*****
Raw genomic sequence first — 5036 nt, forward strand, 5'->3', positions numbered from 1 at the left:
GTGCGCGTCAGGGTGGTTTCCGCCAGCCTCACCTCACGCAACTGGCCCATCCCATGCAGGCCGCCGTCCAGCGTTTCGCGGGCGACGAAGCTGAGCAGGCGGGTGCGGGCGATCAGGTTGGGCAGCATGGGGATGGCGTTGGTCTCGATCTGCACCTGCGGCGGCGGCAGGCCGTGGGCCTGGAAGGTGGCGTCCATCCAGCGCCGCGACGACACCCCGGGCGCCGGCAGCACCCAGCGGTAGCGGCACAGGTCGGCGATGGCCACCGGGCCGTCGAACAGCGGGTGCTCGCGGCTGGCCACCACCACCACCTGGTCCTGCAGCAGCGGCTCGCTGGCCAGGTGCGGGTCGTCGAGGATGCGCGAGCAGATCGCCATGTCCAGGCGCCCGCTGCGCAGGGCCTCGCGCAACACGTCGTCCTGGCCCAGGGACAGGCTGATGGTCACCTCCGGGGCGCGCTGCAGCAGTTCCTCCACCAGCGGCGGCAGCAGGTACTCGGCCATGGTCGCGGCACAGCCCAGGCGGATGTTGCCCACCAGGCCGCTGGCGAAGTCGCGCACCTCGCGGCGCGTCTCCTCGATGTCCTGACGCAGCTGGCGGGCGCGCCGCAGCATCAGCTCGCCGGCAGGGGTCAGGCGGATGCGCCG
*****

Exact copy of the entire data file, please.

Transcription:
Raw genomic sequence first — 5036 nt, forward strand, 5'->3', positions numbered from 1 at the left:
GTGCGCGTCAGGGTGGTTTCCGCCAGCCTCACCTCACGCAACTGGCCCATCCCATGCAGGCCGCCGTCCAGCGTTTCGCGGGCGACGAAGCTGAGCAGGCGGGTGCGGGCGATCAGGTTGGGCAGCATGGGGATGGCGTTGGTCTCGATCTGCACCTGCGGCGGCGGCAGGCCGTGGGCCTGGAAGGTGGCGTCCATCCAGCGCCGCGACGACACCCCGGGCGCCGGCAGCACCCAGCGGTAGCGGCACAGGTCGGCGATGGCCACCGGGCCGTCGAACAGCGGGTGCTCGCGGCTGGCCACCACCACCACCTGGTCCTGCAGCAGCGGCTCGCTGGCCAGGTGCGGGTCGTCGAGGATGCGCGAGCAGATCGCCATGTCCAGGCGCCCGCTGCGCAGGGCCTCGCGCAACACGTCGTCCTGGCCCAGGGACAGGCTGATGGTCACCTCCGGGGCGCGCTGCAGCAGTTCCTCCACCAGCGGCGGCAGCAGGTACTCGGCCATGGTCGCGGCACAGCCCAGGCGGATGTTGCCCACCAGGCCGCTGGCGAAGTCGCGCACCTCGCGGCGCGTCTCCTCGATGTCCTGACGCAGCTGGCGGGCGCGCCGCAGCATCAGCTCGCCGGCAGGGGTCAGGCGGATGCGCCG